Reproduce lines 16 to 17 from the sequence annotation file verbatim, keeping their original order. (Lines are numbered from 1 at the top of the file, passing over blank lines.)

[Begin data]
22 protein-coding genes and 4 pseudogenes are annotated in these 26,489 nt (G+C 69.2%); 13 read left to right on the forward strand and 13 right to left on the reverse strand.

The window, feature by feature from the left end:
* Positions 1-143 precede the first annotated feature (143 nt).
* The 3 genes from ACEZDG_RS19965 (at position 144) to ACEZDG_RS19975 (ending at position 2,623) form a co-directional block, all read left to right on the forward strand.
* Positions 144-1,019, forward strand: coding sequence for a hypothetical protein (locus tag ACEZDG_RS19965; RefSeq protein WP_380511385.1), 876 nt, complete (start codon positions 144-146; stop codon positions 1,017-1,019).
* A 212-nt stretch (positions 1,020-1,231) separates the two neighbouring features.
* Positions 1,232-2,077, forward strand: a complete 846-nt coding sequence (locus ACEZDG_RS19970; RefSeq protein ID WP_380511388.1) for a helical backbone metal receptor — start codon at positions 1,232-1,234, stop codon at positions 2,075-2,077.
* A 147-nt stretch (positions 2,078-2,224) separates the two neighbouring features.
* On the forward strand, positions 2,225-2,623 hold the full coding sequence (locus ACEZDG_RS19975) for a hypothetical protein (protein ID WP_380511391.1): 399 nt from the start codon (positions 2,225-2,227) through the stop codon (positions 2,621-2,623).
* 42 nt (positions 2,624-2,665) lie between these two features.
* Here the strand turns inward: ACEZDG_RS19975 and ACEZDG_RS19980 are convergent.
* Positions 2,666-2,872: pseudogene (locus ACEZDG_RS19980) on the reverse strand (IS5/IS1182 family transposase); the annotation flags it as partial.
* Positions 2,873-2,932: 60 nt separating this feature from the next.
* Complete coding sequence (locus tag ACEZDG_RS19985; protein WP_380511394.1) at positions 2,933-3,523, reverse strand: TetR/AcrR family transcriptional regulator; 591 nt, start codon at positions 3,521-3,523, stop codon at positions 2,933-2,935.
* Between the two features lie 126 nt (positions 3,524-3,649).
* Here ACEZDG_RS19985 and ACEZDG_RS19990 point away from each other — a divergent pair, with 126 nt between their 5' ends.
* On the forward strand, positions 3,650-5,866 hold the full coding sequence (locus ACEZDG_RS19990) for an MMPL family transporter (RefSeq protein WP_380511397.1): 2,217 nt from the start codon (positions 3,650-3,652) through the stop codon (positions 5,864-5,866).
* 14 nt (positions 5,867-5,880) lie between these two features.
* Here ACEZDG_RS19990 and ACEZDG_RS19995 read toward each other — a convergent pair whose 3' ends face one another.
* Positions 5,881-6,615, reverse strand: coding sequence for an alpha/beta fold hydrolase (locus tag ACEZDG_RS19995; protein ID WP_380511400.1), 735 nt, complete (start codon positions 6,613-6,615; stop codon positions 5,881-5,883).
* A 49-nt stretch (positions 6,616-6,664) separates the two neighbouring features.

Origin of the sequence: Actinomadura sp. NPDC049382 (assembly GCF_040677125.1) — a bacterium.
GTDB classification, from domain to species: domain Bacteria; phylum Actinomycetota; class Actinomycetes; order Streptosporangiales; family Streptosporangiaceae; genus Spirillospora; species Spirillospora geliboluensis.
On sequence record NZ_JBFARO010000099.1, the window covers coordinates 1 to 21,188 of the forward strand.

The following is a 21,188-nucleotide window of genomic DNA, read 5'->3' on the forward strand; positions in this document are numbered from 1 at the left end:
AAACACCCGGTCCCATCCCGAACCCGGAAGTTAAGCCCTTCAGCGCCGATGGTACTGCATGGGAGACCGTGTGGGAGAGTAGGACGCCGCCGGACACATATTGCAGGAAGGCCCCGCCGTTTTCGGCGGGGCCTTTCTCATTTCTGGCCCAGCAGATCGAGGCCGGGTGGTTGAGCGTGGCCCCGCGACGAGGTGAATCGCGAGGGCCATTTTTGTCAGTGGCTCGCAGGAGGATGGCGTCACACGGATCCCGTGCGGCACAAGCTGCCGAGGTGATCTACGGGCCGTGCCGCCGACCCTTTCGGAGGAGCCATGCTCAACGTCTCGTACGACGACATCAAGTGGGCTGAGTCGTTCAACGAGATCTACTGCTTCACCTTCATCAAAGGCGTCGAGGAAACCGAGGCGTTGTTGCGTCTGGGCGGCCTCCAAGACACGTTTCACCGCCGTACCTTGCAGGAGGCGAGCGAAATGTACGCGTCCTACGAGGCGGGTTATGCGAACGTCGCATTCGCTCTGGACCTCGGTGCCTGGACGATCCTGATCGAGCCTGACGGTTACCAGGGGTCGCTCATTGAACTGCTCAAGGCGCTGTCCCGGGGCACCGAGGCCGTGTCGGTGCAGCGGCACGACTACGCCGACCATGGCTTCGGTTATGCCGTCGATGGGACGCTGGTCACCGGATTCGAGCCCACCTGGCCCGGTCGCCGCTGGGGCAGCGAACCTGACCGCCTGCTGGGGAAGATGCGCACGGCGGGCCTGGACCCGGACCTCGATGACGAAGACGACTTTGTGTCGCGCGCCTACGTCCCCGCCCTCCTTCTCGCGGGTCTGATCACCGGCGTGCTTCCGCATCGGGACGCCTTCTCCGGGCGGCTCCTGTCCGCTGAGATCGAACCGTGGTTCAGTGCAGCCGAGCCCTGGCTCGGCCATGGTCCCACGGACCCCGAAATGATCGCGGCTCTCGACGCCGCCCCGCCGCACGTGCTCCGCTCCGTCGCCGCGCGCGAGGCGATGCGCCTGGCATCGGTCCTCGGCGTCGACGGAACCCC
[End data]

* Here ACEZDG_RS19985 and ACEZDG_RS19990 point away from each other — a divergent pair, with 126 nt between their 5' ends.
* On the forward strand, positions 3,650-5,866 hold the full coding sequence (locus ACEZDG_RS19990) for an MMPL family transporter (RefSeq protein WP_380511397.1): 2,217 nt from the start codon (positions 3,650-3,652) through the stop codon (positions 5,864-5,866).